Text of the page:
Saturday, September 12, 2015

Homily 24th Sunday of Year B: Fr. Michael Ufok Udoekpo

Homily  24th Sunday of Year B: Fr. Michael Ufok Udoekpo
Readings: Isa 50:5-9a; Ps 116:1-9; Jas 2:14-18 and Mark 8:27-35
The Meaning of Christian Suffering!

Many, if not all of us do experience sufferings in one form or the other. I mean we do know what sufferings looks like. It can come to us today in form of hunger, poverty, and protracted illness. It can come to us in the loss of our loved ones, loss of land, property, homes, and treasures, in tragedies, persecutions, bad leaderships, oppression, in the wars nations fight, in wars and acts of terrorism, negligence, actions, or indifference to the well – being our neighbors.  Of course, there are some sufferings too, that we may not fully and humanly comprehend! The Bible lessons of today are addressed not only to these sufferings and their causes, but scripture reminds us of how we all were baptized into a Christian communities to daily imitate Christ at all cost, boast in his cross, in our suffering love, and patience endurance, without rebellion!

 In today’s first reading (Isa 50:5-9a), the 3rd Song of the Suffering Servant of God, which would eventually points to the sufferings of Christ, prophet Isaiah sings of the experiences of Israel  in Babylon during their exile.  The Suffering servant speaks specifically in the first person of the enduring suffering that a faithful God’s servant would have to  undergo in moments of trials and challenges, which would include the loss of home land, properties, family members, freedom to trade, plant vineyard and even to  practice their faith.  The suffering servant says, “I have not rebelled, have not turned back” …“I gave my back to those who beat me, my cheeks to those who plucked my beard, my face I did not shield from buffets and spitting.” This servant teaches us how to be aware of God’s presence in our lives and how to endure suffering, knowing that the Lord God who is our helper, will not put us to shame.

 In the gospel reading, Christ’s disciples, including Peter, lack this deeper awareness. I want to believe this is why he rebukes Christ, when Our Lord spoke openly that the Son of man was destined to suffer greatly, persecuted, rejected by the elders, the chief priest and the scribes, and be killed, and rise after three days! Of course, this prophecy came to a fulfilment!  Peter thought like a human being, like any of us would. But, God often speaks mysteriously to us, even in Christ's ministries, particularly in the events of the Cross of the Calvary which we relive every Holy Week of our liturgical year. The cost of discipleship; the cost of salvation entails sacrifices and endurance, patience, faith, in the midst of trials and sufferings.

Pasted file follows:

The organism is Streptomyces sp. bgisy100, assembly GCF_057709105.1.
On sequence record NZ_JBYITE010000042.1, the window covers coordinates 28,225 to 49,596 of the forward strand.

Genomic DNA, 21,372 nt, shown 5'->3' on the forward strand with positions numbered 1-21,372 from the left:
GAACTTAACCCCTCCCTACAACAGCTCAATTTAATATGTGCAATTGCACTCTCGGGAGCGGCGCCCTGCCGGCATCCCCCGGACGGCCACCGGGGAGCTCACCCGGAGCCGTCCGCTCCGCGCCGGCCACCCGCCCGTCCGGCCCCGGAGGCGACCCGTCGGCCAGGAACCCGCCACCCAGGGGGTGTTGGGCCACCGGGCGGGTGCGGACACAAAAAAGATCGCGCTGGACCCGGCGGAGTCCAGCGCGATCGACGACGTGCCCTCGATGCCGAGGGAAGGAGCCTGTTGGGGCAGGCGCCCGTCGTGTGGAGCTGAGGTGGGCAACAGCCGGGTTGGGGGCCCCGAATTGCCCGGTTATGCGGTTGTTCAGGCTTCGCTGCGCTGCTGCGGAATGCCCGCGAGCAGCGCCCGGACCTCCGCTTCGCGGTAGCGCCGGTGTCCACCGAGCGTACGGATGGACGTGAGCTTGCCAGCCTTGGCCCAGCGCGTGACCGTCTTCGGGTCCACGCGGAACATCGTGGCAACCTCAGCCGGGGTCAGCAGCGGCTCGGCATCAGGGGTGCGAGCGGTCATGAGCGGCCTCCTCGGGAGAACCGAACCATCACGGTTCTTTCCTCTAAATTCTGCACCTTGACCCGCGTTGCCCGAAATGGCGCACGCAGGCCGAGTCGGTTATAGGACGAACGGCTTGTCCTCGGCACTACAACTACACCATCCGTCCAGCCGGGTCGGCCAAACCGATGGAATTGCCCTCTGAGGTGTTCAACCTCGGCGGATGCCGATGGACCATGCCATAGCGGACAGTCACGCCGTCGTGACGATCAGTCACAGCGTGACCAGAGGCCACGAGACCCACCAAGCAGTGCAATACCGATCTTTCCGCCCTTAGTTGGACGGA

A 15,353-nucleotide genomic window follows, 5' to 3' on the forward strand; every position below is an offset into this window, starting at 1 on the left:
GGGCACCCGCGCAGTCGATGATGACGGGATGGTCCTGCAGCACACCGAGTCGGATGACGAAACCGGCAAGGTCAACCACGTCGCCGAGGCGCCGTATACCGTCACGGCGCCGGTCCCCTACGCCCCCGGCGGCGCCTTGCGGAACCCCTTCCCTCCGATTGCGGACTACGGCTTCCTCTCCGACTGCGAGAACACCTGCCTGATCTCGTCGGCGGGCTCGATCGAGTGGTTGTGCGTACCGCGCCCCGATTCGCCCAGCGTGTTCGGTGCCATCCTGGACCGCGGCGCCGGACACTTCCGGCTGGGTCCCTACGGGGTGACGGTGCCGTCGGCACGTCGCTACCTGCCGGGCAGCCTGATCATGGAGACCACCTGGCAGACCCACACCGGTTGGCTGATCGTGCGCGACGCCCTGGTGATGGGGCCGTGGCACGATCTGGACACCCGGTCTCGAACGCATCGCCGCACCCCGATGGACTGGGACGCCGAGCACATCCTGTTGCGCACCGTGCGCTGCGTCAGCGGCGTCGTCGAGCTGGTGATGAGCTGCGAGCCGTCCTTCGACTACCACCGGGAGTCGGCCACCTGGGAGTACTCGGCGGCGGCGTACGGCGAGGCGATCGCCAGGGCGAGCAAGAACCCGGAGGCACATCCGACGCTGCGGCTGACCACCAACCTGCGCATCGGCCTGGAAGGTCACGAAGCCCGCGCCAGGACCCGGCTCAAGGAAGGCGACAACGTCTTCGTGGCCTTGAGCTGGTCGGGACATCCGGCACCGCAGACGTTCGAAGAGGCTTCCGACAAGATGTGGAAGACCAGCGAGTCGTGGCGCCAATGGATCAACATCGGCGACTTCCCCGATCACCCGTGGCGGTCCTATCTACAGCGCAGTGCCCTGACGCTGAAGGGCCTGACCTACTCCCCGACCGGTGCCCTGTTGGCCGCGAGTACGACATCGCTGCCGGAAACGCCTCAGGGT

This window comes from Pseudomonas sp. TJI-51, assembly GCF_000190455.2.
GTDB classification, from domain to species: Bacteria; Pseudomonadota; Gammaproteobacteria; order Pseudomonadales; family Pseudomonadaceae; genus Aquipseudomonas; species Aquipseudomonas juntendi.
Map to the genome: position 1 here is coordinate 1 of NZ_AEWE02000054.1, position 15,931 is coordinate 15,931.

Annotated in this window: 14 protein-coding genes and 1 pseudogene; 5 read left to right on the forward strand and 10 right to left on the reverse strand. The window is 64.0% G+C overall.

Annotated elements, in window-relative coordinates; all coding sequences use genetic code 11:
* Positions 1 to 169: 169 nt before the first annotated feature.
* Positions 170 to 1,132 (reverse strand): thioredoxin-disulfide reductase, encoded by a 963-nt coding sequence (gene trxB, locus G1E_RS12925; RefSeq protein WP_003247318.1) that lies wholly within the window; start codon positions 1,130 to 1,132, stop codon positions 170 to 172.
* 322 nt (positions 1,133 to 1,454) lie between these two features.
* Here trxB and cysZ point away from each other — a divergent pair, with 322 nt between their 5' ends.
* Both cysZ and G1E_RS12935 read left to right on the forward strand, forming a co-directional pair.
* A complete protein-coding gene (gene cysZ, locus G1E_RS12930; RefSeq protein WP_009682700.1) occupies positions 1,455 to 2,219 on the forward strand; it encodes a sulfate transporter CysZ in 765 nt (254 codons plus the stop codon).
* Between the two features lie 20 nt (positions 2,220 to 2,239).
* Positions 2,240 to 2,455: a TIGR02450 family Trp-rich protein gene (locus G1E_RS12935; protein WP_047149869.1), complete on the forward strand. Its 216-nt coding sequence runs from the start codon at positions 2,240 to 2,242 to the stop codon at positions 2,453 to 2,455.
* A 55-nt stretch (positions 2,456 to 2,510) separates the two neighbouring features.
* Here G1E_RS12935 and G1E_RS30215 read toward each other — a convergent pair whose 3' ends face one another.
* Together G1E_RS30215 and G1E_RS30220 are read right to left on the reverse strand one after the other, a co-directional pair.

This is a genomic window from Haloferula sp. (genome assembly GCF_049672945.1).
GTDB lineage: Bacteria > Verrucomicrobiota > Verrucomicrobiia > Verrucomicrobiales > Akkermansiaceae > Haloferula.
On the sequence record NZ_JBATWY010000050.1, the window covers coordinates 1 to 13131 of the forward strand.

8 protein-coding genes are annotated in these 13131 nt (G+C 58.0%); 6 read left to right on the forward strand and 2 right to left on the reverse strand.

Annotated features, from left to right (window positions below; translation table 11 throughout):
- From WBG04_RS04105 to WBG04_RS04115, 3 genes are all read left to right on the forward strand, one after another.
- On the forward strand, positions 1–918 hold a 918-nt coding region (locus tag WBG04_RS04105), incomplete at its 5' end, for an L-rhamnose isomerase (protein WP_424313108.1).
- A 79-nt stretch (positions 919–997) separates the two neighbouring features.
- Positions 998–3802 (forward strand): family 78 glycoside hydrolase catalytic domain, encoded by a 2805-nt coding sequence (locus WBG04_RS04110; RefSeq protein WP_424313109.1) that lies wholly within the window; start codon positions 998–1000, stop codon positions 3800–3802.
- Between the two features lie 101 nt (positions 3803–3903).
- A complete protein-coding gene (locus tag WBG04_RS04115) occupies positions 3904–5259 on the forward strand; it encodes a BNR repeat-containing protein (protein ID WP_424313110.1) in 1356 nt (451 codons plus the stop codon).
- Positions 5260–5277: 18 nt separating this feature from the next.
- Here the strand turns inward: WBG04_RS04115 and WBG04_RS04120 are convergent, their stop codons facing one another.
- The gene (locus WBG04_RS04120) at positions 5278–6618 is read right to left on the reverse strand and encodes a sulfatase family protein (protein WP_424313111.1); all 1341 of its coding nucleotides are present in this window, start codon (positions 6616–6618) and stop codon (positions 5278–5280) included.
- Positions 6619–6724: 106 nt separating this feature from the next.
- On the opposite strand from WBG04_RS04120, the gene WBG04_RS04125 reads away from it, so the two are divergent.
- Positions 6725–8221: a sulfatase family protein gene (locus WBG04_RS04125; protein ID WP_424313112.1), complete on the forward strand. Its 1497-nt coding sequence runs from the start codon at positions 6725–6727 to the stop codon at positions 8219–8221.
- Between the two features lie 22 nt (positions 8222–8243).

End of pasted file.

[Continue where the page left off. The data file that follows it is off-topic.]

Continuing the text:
Truly there are sufferings that are “artificial and manmade;” such as exploitation of our neighbors, institutional hatred, violent, and injustices committed against others, greed, selfishness, indifference and lack of charity to one’s neighbor. This is what Saint James addresses in the 2nd reading. Saint James asks, What good is it if someone says he or she has faith but lacks compassion and is uncharitable towards his or her neighbors? Words, deeds and good works must go together.

Pope Francis has spoken enough of this! Indifference behavior from richer nations, institutions, towns and individual rich powerful neighbors to poorer ones  is as bad as perpetuating any other form of hardship and sufferings on our poor neighbors. Neglecting the poor, the weak, the voiceless, is as bad as pulling their beards and beating their cheeks which  the Suffering Servant, 3rd Isaiah, spoke about in the 1st reading.  Poverty here is not restricted to material poverty. The young ones  who are rich with strength and physical energy in the name of Christ are encouraged to support their seniors, the physically weak, their elders, parents and grandparents. Other examples abounds.  Richer nations, for instance, should make education affordable to all. This can go a long way to reduce pains, injuries, and sufferings caused by the disease of ignorance!

Whatever form that we may individually or as a family, group, or Church experience persecutions, exploitation, discriminations, threats to  traditional Christian values, trials, sufferings we always want to imitate Christ- his patience, his love, his mercy, his forgiveness, his endurance, his perseverance,-- who generously and selflessly went to the Cross on our behalf!.